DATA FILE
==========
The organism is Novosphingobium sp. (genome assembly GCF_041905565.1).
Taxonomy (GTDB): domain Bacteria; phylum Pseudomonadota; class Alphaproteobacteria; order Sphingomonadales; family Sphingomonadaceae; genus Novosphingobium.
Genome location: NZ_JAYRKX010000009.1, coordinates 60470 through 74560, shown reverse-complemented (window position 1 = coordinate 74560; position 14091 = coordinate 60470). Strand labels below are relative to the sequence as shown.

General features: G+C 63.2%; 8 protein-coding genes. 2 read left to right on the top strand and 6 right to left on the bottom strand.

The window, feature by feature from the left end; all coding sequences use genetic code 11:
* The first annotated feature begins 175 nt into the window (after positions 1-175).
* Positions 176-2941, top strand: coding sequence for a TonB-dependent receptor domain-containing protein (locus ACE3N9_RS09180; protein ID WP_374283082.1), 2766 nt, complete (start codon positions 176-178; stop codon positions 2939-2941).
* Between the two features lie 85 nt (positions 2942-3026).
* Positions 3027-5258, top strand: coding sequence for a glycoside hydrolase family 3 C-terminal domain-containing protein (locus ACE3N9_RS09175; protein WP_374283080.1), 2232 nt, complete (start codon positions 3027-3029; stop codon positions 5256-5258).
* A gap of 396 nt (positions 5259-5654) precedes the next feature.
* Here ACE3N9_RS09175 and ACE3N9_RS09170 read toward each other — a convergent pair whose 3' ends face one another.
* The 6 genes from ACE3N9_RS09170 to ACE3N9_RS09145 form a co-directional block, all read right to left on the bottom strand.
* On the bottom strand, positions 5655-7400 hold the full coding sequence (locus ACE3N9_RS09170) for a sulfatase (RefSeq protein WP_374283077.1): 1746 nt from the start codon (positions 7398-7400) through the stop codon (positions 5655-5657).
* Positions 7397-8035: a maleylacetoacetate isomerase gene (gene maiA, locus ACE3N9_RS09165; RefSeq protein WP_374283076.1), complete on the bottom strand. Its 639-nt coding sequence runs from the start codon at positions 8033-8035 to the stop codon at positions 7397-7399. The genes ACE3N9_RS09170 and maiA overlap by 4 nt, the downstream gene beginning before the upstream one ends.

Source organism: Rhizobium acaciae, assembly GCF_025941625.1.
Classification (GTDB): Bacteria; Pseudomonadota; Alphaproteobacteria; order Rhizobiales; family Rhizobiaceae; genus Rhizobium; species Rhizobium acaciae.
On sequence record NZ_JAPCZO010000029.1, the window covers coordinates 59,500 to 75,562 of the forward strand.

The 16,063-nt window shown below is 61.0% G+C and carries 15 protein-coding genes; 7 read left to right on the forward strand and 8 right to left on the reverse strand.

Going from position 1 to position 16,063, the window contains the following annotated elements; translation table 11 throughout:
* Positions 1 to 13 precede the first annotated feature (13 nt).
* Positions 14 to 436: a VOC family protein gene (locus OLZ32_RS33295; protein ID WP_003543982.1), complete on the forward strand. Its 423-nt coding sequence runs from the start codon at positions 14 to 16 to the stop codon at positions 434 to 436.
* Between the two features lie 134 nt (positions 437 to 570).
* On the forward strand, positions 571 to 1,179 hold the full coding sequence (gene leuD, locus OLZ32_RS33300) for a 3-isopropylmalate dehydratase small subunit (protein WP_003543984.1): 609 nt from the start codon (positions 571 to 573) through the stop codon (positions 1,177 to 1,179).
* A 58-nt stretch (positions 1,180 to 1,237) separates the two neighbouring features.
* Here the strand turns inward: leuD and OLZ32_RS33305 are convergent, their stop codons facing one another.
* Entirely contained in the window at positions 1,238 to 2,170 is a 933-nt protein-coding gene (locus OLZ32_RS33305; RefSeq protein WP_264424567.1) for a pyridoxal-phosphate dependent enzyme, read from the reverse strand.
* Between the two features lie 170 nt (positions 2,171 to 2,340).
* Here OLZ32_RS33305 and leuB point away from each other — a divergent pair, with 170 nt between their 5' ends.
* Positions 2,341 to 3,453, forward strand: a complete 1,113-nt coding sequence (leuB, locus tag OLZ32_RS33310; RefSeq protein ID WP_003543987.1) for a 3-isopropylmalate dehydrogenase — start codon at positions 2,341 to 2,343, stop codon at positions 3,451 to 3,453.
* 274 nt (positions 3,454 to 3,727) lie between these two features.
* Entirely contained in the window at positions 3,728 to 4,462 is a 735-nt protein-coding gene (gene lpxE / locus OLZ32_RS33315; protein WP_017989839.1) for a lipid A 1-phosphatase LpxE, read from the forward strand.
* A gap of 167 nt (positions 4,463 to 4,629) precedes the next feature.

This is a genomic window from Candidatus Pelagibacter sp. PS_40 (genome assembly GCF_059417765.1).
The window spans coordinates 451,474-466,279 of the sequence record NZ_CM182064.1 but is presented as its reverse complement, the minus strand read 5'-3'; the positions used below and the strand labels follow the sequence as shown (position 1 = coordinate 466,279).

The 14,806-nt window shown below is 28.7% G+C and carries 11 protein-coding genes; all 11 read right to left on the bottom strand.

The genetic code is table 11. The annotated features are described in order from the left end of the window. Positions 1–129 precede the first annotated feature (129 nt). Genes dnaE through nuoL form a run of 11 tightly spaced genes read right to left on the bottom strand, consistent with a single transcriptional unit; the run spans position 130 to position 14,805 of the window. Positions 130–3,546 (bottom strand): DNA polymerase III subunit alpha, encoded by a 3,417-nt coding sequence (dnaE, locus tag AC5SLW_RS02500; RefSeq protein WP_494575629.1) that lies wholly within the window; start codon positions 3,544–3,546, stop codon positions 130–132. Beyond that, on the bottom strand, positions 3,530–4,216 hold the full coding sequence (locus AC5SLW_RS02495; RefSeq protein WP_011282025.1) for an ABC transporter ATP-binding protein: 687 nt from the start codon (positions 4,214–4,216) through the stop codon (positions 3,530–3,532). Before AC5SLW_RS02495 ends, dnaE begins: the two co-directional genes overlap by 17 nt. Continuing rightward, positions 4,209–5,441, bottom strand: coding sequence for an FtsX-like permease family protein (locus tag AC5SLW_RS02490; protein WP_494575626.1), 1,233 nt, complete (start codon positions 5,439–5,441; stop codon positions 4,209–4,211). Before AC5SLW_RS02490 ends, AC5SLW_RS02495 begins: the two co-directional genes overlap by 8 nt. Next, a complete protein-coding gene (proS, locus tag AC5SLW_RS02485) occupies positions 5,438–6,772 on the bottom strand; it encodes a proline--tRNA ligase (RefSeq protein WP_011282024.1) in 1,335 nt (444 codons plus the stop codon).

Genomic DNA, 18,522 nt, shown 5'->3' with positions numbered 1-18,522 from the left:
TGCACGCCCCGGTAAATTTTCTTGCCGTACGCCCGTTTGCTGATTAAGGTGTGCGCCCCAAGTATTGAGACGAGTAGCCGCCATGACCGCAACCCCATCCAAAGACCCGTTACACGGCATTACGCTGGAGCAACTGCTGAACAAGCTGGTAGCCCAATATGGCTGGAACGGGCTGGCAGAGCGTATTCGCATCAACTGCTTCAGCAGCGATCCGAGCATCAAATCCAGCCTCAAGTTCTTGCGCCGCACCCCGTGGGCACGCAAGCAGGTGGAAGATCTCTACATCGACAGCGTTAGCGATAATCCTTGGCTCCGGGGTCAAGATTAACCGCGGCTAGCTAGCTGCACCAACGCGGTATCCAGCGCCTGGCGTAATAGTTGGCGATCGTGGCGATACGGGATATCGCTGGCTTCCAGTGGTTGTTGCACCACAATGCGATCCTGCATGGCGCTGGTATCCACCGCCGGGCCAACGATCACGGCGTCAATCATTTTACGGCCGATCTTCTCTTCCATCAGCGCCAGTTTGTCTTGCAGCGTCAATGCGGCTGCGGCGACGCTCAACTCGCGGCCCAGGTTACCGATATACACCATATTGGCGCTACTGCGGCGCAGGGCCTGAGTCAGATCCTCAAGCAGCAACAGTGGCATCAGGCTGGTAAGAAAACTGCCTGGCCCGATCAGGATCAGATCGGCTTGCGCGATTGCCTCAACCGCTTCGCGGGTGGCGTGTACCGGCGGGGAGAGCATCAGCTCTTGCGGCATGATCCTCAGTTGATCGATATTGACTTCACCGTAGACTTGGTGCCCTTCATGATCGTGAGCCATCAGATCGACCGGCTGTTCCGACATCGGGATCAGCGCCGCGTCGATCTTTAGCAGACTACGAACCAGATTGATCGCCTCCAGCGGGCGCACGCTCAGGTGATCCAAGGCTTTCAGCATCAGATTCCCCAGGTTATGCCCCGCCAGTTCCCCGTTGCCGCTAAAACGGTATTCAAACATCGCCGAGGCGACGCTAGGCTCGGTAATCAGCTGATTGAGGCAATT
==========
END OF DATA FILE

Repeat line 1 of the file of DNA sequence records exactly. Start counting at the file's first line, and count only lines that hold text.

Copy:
The organism is Novosphingobium sp. (genome assembly GCF_041905565.1).